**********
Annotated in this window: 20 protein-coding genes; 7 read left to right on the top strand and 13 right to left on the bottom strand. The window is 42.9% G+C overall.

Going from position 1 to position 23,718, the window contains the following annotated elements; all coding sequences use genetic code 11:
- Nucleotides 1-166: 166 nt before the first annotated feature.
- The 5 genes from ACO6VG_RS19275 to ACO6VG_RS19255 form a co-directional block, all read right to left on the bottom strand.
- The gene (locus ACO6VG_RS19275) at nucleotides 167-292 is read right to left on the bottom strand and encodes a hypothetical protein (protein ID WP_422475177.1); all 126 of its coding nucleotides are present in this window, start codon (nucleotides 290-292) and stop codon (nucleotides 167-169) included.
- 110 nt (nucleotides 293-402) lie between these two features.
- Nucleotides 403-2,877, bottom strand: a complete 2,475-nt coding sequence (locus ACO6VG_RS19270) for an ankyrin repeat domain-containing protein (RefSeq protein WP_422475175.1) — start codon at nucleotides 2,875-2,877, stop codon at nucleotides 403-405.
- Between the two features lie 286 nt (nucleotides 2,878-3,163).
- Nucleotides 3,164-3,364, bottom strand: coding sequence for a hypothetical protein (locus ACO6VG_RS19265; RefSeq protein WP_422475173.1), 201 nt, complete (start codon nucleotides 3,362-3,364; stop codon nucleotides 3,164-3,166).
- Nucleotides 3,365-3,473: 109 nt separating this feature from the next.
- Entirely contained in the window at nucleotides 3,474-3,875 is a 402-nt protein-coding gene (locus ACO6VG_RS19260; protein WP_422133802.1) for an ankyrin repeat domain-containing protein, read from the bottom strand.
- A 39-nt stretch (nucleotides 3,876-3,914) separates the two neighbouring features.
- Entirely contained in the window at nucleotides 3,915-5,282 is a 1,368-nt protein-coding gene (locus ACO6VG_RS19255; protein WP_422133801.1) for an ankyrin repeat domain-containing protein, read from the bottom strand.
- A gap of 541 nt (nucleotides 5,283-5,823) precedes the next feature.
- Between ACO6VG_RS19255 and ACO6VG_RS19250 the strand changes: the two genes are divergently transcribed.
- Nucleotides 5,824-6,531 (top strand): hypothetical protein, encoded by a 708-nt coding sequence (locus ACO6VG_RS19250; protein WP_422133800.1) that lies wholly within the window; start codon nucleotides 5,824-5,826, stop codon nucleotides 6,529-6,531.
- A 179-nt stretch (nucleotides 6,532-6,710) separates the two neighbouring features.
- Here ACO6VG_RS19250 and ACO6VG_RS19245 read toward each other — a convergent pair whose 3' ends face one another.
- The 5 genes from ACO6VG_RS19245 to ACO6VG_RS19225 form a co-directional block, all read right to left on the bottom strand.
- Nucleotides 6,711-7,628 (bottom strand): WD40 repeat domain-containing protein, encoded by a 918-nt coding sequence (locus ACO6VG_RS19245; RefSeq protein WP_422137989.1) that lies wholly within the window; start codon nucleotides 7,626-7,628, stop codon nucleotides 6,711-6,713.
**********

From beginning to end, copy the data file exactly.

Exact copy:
Annotated in this window: 20 protein-coding genes; 7 read left to right on the top strand and 13 right to left on the bottom strand. The window is 42.9% G+C overall.

Going from position 1 to position 23,718, the window contains the following annotated elements; all coding sequences use genetic code 11:
- Nucleotides 1-166: 166 nt before the first annotated feature.
- The 5 genes from ACO6VG_RS19275 to ACO6VG_RS19255 form a co-directional block, all read right to left on the bottom strand.
- The gene (locus ACO6VG_RS19275) at nucleotides 167-292 is read right to left on the bottom strand and encodes a hypothetical protein (protein ID WP_422475177.1); all 126 of its coding nucleotides are present in this window, start codon (nucleotides 290-292) and stop codon (nucleotides 167-169) included.
- 110 nt (nucleotides 293-402) lie between these two features.
- Nucleotides 403-2,877, bottom strand: a complete 2,475-nt coding sequence (locus ACO6VG_RS19270) for an ankyrin repeat domain-containing protein (RefSeq protein WP_422475175.1) — start codon at nucleotides 2,875-2,877, stop codon at nucleotides 403-405.
- Between the two features lie 286 nt (nucleotides 2,878-3,163).
- Nucleotides 3,164-3,364, bottom strand: coding sequence for a hypothetical protein (locus ACO6VG_RS19265; RefSeq protein WP_422475173.1), 201 nt, complete (start codon nucleotides 3,362-3,364; stop codon nucleotides 3,164-3,166).
- Nucleotides 3,365-3,473: 109 nt separating this feature from the next.
- Entirely contained in the window at nucleotides 3,474-3,875 is a 402-nt protein-coding gene (locus ACO6VG_RS19260; protein WP_422133802.1) for an ankyrin repeat domain-containing protein, read from the bottom strand.
- A 39-nt stretch (nucleotides 3,876-3,914) separates the two neighbouring features.
- Entirely contained in the window at nucleotides 3,915-5,282 is a 1,368-nt protein-coding gene (locus ACO6VG_RS19255; protein WP_422133801.1) for an ankyrin repeat domain-containing protein, read from the bottom strand.
- A gap of 541 nt (nucleotides 5,283-5,823) precedes the next feature.
- Between ACO6VG_RS19255 and ACO6VG_RS19250 the strand changes: the two genes are divergently transcribed.
- Nucleotides 5,824-6,531 (top strand): hypothetical protein, encoded by a 708-nt coding sequence (locus ACO6VG_RS19250; protein WP_422133800.1) that lies wholly within the window; start codon nucleotides 5,824-5,826, stop codon nucleotides 6,529-6,531.
- A 179-nt stretch (nucleotides 6,532-6,710) separates the two neighbouring features.
- Here ACO6VG_RS19250 and ACO6VG_RS19245 read toward each other — a convergent pair whose 3' ends face one another.
- The 5 genes from ACO6VG_RS19245 to ACO6VG_RS19225 form a co-directional block, all read right to left on the bottom strand.
- Nucleotides 6,711-7,628 (bottom strand): WD40 repeat domain-containing protein, encoded by a 918-nt coding sequence (locus ACO6VG_RS19245; RefSeq protein WP_422137989.1) that lies wholly within the window; start codon nucleotides 7,626-7,628, stop codon nucleotides 6,711-6,713.